Mixing work and play doesn't have to be a tabooed affair for entrepreneurs or their employees. But just exactly how much of what happens in Vegas can be written off? From airfare, to charges related to lodging, eating and the like, knowing how to properly separate business and personal expenses charged during business trips can be the difference between a tax deduction and a visit from an auditor.
"It's fairly common for small business owners to be unaware of the rules for handling business travel," says Tom Ochsenschlager, vice president of taxation for the American Institute of Certified Public Accountants. "They're focused on their business and getting revenue and paying they're employees; they're not tax experts."
Nevertheless, that doesn't excuse you from the responsibility of filing proper tax deductions come tax time. Here are seven tips to help you navigate the foggy line between tax write-offs and business travel:
What's the difference between a personal- and business-related expense? The answer isn't always easy. "It's an expense directly related to your business activity," Ochsenschlager says. "Now what is directly related and what is not? That's when you get into the weeds a little bit about what some people think is directly related, but the IRS may not necessarily agree," which is why he strongly suggests that entrepreneurs enlist the services of a knowledgeable Certified Public Accountant (CPA). The CPA must be up-to-date on IRS rules, understand your business and processes to handle not only financial statements, but for tax purposes as well. "CPA's do know these rules that are pretty archaic and some of these things are not common knowledge."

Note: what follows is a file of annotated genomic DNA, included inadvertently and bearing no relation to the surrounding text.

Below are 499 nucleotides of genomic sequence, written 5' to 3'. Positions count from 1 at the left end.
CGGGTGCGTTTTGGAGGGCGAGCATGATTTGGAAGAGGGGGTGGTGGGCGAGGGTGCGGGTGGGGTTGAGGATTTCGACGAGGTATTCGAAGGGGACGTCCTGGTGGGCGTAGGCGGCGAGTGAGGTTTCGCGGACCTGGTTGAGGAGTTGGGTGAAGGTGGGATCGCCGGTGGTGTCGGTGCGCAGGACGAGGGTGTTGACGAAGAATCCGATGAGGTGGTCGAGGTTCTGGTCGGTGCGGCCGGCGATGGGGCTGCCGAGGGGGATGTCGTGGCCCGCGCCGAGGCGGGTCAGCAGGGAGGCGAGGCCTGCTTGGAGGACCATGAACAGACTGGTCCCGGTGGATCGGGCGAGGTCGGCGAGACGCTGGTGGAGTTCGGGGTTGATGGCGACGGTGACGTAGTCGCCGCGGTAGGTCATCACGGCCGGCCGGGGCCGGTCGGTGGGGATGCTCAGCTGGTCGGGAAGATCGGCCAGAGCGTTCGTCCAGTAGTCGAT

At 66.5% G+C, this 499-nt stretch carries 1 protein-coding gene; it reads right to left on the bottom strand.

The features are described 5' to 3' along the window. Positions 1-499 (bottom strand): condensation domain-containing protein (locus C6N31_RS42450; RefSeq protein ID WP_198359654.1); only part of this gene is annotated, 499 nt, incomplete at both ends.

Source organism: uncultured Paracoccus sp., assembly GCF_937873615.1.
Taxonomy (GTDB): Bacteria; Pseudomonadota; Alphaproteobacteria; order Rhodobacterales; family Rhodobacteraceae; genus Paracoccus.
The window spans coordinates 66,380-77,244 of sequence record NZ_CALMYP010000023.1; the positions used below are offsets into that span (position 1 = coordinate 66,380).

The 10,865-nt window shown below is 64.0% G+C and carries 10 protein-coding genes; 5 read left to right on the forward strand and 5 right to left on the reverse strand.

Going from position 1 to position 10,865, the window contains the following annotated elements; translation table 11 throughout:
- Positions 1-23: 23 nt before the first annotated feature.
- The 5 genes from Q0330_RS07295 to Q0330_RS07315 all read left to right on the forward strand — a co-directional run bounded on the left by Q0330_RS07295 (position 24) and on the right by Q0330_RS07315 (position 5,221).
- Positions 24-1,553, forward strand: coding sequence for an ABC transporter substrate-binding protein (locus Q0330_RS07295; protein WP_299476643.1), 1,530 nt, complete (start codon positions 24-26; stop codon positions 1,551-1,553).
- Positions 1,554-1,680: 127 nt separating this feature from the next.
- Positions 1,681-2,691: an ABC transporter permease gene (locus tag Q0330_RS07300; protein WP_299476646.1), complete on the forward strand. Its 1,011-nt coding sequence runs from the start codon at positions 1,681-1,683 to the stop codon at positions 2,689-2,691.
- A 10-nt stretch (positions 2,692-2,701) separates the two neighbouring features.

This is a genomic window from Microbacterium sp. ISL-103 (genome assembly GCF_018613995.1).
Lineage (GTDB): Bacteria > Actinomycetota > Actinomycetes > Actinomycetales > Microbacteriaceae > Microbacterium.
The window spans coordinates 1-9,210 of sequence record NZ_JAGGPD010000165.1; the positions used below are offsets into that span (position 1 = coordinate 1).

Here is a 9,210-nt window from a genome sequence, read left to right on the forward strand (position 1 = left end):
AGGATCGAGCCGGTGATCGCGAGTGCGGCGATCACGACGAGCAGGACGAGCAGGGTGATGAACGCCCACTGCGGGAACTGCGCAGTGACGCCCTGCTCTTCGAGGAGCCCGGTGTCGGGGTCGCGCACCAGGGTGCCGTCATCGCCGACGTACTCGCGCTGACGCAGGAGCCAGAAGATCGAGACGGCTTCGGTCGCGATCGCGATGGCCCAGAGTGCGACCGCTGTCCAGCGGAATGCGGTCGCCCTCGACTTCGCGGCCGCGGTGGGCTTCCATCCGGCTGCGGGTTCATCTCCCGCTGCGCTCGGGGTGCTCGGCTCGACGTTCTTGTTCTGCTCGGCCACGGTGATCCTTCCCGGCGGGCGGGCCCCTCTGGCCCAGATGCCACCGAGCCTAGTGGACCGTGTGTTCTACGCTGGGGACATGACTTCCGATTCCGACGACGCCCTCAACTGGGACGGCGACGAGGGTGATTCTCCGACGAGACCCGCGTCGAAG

Most employers are familiar with the expense rule that only 50 percent of costs of their meals are deductible; however, few realize that that's not always true, says Ochsenschlager. "When the meal is offered as a benefit to the public such as an outdoor food festival or an event where the business is promoting itself (think sponsorship and an advertising expense), then the cost of the meal is fully deductible by the company." Another exception to the rules: some airlines offer discounts for traveling on a Saturday. Dubbed the "Saturday night stay," this means you can charge an extra night even if it's personal, but only in the event that the total costs are cheaper than flying on a Friday.